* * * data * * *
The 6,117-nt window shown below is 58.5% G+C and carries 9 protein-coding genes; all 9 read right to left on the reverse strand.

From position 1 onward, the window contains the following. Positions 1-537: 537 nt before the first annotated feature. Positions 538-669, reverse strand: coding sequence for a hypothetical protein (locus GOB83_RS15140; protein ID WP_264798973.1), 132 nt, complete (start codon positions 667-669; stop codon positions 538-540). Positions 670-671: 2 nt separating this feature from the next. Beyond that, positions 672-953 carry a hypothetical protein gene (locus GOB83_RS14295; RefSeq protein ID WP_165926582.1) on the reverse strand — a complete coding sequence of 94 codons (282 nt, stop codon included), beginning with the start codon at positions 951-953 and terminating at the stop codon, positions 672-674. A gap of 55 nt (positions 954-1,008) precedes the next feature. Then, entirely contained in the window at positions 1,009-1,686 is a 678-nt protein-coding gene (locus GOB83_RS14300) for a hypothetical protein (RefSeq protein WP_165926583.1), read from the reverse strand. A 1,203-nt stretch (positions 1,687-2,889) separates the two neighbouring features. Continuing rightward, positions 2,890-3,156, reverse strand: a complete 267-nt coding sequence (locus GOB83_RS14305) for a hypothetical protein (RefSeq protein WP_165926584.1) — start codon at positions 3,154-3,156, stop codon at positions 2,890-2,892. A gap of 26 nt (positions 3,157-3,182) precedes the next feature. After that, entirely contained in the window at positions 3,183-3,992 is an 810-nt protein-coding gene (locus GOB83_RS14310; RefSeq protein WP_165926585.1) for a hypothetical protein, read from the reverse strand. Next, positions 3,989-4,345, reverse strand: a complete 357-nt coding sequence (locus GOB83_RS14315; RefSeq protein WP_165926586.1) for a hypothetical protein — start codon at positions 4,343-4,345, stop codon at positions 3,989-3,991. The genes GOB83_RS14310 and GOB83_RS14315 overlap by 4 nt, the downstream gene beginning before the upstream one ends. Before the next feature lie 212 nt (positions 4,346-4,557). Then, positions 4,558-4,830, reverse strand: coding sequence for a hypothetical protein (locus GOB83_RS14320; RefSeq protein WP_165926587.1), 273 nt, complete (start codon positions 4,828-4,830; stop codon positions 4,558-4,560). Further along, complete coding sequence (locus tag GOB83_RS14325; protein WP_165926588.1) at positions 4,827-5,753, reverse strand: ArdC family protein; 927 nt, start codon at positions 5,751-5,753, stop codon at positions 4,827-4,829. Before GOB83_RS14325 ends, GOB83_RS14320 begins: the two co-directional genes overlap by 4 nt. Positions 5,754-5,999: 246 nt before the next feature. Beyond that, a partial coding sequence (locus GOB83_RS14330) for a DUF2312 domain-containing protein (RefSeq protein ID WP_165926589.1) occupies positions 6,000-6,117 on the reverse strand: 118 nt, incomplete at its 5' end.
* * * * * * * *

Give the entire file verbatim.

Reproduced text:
The 6,117-nt window shown below is 58.5% G+C and carries 9 protein-coding genes; all 9 read right to left on the reverse strand.

From position 1 onward, the window contains the following. Positions 1-537: 537 nt before the first annotated feature. Positions 538-669, reverse strand: coding sequence for a hypothetical protein (locus GOB83_RS15140; protein ID WP_264798973.1), 132 nt, complete (start codon positions 667-669; stop codon positions 538-540). Positions 670-671: 2 nt separating this feature from the next. Beyond that, positions 672-953 carry a hypothetical protein gene (locus GOB83_RS14295; RefSeq protein ID WP_165926582.1) on the reverse strand — a complete coding sequence of 94 codons (282 nt, stop codon included), beginning with the start codon at positions 951-953 and terminating at the stop codon, positions 672-674. A gap of 55 nt (positions 954-1,008) precedes the next feature. Then, entirely contained in the window at positions 1,009-1,686 is a 678-nt protein-coding gene (locus GOB83_RS14300) for a hypothetical protein (RefSeq protein WP_165926583.1), read from the reverse strand. A 1,203-nt stretch (positions 1,687-2,889) separates the two neighbouring features. Continuing rightward, positions 2,890-3,156, reverse strand: a complete 267-nt coding sequence (locus GOB83_RS14305) for a hypothetical protein (RefSeq protein WP_165926584.1) — start codon at positions 3,154-3,156, stop codon at positions 2,890-2,892. A gap of 26 nt (positions 3,157-3,182) precedes the next feature. After that, entirely contained in the window at positions 3,183-3,992 is an 810-nt protein-coding gene (locus GOB83_RS14310; RefSeq protein WP_165926585.1) for a hypothetical protein, read from the reverse strand. Next, positions 3,989-4,345, reverse strand: a complete 357-nt coding sequence (locus GOB83_RS14315; RefSeq protein WP_165926586.1) for a hypothetical protein — start codon at positions 4,343-4,345, stop codon at positions 3,989-3,991. The genes GOB83_RS14310 and GOB83_RS14315 overlap by 4 nt, the downstream gene beginning before the upstream one ends. Before the next feature lie 212 nt (positions 4,346-4,557). Then, positions 4,558-4,830, reverse strand: coding sequence for a hypothetical protein (locus GOB83_RS14320; RefSeq protein WP_165926587.1), 273 nt, complete (start codon positions 4,828-4,830; stop codon positions 4,558-4,560). Further along, complete coding sequence (locus tag GOB83_RS14325; protein WP_165926588.1) at positions 4,827-5,753, reverse strand: ArdC family protein; 927 nt, start codon at positions 5,751-5,753, stop codon at positions 4,827-4,829. Before GOB83_RS14325 ends, GOB83_RS14320 begins: the two co-directional genes overlap by 4 nt. Positions 5,754-5,999: 246 nt before the next feature. Beyond that, a partial coding sequence (locus GOB83_RS14330) for a DUF2312 domain-containing protein (RefSeq protein ID WP_165926589.1) occupies positions 6,000-6,117 on the reverse strand: 118 nt, incomplete at its 5' end.